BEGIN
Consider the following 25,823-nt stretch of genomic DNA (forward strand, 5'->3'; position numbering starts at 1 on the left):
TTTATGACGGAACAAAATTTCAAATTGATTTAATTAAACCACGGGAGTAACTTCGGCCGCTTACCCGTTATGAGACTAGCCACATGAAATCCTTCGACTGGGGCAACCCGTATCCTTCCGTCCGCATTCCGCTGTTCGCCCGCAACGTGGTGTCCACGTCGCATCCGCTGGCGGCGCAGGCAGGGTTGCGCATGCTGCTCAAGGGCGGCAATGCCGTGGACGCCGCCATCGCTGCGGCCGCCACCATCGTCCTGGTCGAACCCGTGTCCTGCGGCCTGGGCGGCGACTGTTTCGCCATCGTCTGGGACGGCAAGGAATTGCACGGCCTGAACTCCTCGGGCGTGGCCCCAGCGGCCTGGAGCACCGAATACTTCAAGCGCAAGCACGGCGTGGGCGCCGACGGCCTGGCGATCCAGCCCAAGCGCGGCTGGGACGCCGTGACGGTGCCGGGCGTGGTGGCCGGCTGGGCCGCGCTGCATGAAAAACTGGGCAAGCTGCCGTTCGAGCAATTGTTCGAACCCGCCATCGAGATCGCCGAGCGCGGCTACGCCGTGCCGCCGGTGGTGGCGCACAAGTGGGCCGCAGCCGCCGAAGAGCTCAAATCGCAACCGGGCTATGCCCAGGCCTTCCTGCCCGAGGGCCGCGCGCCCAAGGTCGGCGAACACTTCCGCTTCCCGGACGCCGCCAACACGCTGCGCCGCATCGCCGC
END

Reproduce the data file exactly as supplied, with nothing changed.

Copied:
Consider the following 25,823-nt stretch of genomic DNA (forward strand, 5'->3'; position numbering starts at 1 on the left):
TTTATGACGGAACAAAATTTCAAATTGATTTAATTAAACCACGGGAGTAACTTCGGCCGCTTACCCGTTATGAGACTAGCCACATGAAATCCTTCGACTGGGGCAACCCGTATCCTTCCGTCCGCATTCCGCTGTTCGCCCGCAACGTGGTGTCCACGTCGCATCCGCTGGCGGCGCAGGCAGGGTTGCGCATGCTGCTCAAGGGCGGCAATGCCGTGGACGCCGCCATCGCTGCGGCCGCCACCATCGTCCTGGTCGAACCCGTGTCCTGCGGCCTGGGCGGCGACTGTTTCGCCATCGTCTGGGACGGCAAGGAATTGCACGGCCTGAACTCCTCGGGCGTGGCCCCAGCGGCCTGGAGCACCGAATACTTCAAGCGCAAGCACGGCGTGGGCGCCGACGGCCTGGCGATCCAGCCCAAGCGCGGCTGGGACGCCGTGACGGTGCCGGGCGTGGTGGCCGGCTGGGCCGCGCTGCATGAAAAACTGGGCAAGCTGCCGTTCGAGCAATTGTTCGAACCCGCCATCGAGATCGCCGAGCGCGGCTACGCCGTGCCGCCGGTGGTGGCGCACAAGTGGGCCGCAGCCGCCGAAGAGCTCAAATCGCAACCGGGCTATGCCCAGGCCTTCCTGCCCGAGGGCCGCGCGCCCAAGGTCGGCGAACACTTCCGCTTCCCGGACGCCGCCAACACGCTGCGCCGCATCGCCGC